Lousy communications is one of the biggest challenges any team faces. I can’t tell you how many times I’ve lost files, even whole conversation threads, in email. And no one likes triaging an inbox, even with a good system. So what if we had a better solution? We do, thanks to a team of online […]
But it is really possible to get caught up on your email and stay caught up? Yes. I’ve done so for years, even as the demands of my job have increased. I’m not bragging; it’s just a fact. But I should warn you: there is no easy fix. Taking control of your inbox means changing your behavior. You must be willing to make the investment.
I face a dragon named Lethargy every morning. It has three heads: spiritual, physical, and intellectual. If I don’t slay this dragon before breakfast, he usually gets the best of me.
Are you feeling overwhelmed by the sheer volume of tasks and assignments you have? Here are six steps you can take now.
According to author Jason Fried, work rarely happens at work. Instead, it typically happens outside the office. How can we take advantage of this fact?
You schedule time for large meetings, small meetings, conference calls, and phone appointments. If you are like many leaders, you often feel that your life consists of nothing BUT meetings. As a result, there is no time to complete the work you volunteer for, agree to, or are assigned in those same meetings.
t is an important question. Why? Because increasingly CEOs, pastors, and other leaders are being asked by their staff, constituents, and even boards about their “social media involvement.” Most leaders I have spoken with, still don’t see the value or, if they do, know how to work it into their workflow. They already feel overwhelmed with their current responsibilities; they aren’t looking for one more thing to do.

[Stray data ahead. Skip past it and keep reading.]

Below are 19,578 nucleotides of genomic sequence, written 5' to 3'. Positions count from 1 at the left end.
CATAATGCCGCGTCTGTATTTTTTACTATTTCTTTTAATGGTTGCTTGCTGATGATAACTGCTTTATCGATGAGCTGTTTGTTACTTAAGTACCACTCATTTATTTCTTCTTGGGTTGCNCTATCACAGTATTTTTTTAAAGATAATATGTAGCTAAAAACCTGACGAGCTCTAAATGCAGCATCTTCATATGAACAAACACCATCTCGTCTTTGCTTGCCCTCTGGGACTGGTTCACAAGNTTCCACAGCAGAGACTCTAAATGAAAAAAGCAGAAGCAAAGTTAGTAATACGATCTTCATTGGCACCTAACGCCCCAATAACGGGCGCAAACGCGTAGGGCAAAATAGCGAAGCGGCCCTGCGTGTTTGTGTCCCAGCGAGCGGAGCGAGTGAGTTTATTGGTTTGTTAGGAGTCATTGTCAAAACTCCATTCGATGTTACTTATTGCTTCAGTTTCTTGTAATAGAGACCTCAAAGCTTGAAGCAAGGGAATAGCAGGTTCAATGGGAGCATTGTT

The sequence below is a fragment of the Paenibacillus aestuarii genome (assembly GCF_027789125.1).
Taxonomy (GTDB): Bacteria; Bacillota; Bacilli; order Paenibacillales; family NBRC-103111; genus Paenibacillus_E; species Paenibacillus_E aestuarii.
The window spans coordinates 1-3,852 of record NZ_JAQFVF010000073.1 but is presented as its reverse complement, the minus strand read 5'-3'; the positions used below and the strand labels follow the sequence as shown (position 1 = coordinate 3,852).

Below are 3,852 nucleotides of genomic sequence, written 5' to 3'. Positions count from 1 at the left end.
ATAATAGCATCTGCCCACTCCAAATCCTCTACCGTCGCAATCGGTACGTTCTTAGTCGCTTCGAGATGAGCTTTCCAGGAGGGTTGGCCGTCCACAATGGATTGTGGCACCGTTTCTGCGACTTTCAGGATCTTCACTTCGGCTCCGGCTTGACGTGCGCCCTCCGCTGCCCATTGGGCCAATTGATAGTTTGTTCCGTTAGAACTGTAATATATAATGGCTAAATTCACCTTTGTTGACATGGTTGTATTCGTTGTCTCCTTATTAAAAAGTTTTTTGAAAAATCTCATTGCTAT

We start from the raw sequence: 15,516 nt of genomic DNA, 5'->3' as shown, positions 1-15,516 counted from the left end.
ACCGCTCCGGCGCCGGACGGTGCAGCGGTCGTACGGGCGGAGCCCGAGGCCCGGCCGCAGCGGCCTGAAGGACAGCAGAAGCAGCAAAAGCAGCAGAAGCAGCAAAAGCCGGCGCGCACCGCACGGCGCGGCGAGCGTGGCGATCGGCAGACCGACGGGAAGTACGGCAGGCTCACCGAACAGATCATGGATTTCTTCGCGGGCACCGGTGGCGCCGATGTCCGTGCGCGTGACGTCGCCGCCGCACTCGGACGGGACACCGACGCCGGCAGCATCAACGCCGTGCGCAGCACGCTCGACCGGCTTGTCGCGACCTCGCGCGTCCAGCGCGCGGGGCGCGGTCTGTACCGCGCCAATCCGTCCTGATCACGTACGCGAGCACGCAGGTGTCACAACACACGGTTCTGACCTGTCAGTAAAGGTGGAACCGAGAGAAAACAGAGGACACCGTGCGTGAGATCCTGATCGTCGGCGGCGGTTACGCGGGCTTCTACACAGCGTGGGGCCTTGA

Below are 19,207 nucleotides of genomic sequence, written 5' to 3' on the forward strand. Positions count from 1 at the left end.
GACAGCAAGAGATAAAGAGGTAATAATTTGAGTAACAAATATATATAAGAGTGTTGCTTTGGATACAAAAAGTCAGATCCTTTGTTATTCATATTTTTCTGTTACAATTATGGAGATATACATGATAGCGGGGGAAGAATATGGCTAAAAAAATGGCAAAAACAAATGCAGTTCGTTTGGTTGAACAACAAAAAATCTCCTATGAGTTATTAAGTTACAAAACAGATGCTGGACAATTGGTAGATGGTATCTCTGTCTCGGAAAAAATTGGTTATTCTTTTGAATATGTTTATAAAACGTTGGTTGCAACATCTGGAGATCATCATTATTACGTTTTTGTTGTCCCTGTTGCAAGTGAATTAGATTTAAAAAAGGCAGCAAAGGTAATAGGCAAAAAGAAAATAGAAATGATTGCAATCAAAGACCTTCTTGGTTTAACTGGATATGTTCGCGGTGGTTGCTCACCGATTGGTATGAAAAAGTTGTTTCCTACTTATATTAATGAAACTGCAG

Most of us don’t spend enough time thinking. We are so busy doing that we have, I fear, almost forgotten how to think. Yet it is our thinking, more than any other single activity, that influences our outcomes.
I thought it was about time to overhaul my standard voice mail greetings. I’ve been following the same procedure for several years. I generally update my office phone message daily. I liked providing the current date to let callers know that I was checking my messages regularly. But that has proven to be more trouble than it’s worth.
I am reading The 4-Hour Workweek by Timothy Ferriss. He’s only 29-years old, but is wise beyond his years. This is probably the best book I have read on productivity since Getting Things Done by David Allen.